I had the opportunity of visiting the St Andrew’s Photography Festival at the end of September. Unfortunately, I didn’t manage to attend any of the workshops, as I would have liked to go to either (or both) of the collodion workshops or the one on tintypes. I did, however, manage to walk around the outdoor displays and also visit some of the exhibitions. The exhibition was overlooked by a ‘small’ scale copy of the sculptures of the Falkirk kelpies, only small relative to the original kelpies, even these towered over me.
There were several displays of large posters of photographs shown on the railings both along the sea-front (The Scores) and also in front of one of the churches in town. These were interesting displays, partly for the images themselves, but also because of the reactions of the people in St. Andrews on the day I was there. I assume they were mostly tourists, there to look at the castle, cathedral ruins or play golf. Many were travelling in large groups with leaders discussing the sites. Very few were looking at the images displayed, rather leaning over them to look at the scenery. If I had thought more about this at the time it would have been interesting to have asked them if anyone was aware of the posters and what they thought of them (hindsight is a wonderful thing).
The poster exhibition that caught my eye was ‘In This Place’ by Margaret Mitchell, which has now been widely exhibited and won several awards including for the RPS and Lensculture. The work looks at images of her family set against the background of housing estate life in parts of Stirling that are waiting for regeneration.
These images of urban family life in a desolate area that might have been anywhere in Europe contrasted strongly with both some of the other, more traditionally beautiful images on show and the stunning coastal backdrop.
A further series of posters were of the various exhibitions that have been put on by Stills Gallery in Edinburgh over the last 40 Years. It is their 40th Anniversary this year. This showed the wide range of types of exhibitions that have been around in Scotland, but also possibly the general Scottish lack of reverence for the more cultural aspects of life, along with the need for fast food.
There were also many indoor exhibitions, not all of which I managed to see. Two that stood out for me were Heidi Blanksma and Hannah Laycock. Heidi won the photography competition with the image ‘Feel the Rain’, described as having a ‘Julia Margaret Cameron sort of feel‘ (Standrewsphotograpghyfestival.com, 2017).
Hannah Laycock produced a fascinating piece of work ‘Awakenings’ in which she describes photographically her feelings about her own struggle with MS. I found this especially interesting as it links into my own project on showing the feelings of people with autism in images. This also reminds me of some of the images in ‘The Final Project‘ by Jo Spence, although her images were overlaid using actual transparencies rather that what I presume is Photoshop here. I assume the reference is deliberate – although the idea of disappearing and melding into nature is clearly evocative of losing yourself physically.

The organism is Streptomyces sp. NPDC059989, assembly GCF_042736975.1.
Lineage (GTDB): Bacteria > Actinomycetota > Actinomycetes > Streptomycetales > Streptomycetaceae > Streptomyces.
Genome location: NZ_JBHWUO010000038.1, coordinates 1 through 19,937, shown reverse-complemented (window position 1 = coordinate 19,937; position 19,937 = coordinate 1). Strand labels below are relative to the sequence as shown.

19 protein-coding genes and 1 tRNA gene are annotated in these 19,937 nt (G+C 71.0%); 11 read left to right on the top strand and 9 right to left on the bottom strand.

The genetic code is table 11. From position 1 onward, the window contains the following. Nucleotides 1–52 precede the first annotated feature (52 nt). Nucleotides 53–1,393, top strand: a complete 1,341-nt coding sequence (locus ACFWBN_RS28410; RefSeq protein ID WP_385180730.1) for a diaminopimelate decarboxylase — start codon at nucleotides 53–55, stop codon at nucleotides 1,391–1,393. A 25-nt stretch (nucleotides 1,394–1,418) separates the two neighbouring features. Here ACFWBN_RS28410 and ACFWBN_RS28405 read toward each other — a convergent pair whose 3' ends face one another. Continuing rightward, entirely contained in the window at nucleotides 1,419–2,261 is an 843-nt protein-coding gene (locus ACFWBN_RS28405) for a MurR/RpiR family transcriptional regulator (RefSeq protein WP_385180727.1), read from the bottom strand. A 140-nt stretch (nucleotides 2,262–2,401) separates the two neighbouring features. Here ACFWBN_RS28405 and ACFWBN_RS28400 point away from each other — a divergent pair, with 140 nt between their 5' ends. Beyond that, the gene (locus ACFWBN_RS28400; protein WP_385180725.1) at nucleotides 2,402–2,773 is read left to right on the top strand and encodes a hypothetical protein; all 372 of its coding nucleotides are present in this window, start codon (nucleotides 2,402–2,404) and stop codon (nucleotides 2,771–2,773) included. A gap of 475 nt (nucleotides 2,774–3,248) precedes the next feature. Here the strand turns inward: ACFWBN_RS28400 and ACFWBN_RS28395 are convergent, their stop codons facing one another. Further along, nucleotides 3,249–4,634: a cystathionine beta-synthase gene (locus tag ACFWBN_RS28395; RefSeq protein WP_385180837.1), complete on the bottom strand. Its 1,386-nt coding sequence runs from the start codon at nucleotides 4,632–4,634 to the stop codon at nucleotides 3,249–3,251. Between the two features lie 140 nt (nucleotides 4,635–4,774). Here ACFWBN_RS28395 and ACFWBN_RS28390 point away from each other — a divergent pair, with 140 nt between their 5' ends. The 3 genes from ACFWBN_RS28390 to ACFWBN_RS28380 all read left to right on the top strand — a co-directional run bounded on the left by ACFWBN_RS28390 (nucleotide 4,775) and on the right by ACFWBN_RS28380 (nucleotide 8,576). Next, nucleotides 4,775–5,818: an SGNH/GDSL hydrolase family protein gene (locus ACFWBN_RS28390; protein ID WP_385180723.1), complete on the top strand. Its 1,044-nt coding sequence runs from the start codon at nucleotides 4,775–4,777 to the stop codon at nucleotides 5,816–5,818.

Overall the festival (what I managed to see of it) was interesting with a wide range of photographic styles on show, and several potentially valuable workshops , which I will try to attend next year if available. I am not sure about the use of the outdoor presentations – I assume the idea is to bring photography and the festival to the attention of the multiplicity of people who visit St Andrews in the summer – but I wonder how successful that was, although if it only engaged the minds of a few who had never thought of photography as an art form, rather than a quick family snapshot or something for social media, it will have been a useful exercise.
Hannah Laycock. (2017). Awakenings – Hannah Laycock. [online] Available at: https://hannahlaycock.com/awakenings/ [Accessed 27 Oct. 2017].
Margaret Mitchell Photography. (2017). In This Place – Margaret Mitchell Photography. [online] Available at: http://margaretmitchell.co.uk/projects/in-this-place/ [Accessed 27 Oct. 2017].
Photographer in Aberdeenshire | Stonehaven | Blankcanvas Photography. (2017). Photographer in Aberdeenshire | Stonehaven | Blankcanvas Photography. [online] Available at: https://www.blankcanvasphotography.co.uk/about-contact [Accessed 27 Oct. 2017].
Spence, J. and Lee, L. (2013). Jo Spence: The Final Project. London: Ridinghouse.
Standrewsphotographyfestival.com. (2017). St Andrews Photography Festival. [online] Available at: http://standrewsphotographyfestival.com/ [Accessed 27 Oct. 2017].
One thought on “St Andrews Photography Festival”
Thanks for the post. I love Margaret Mitchell’s work, and now you’ve introduced me to Heidi Blanksma 🙂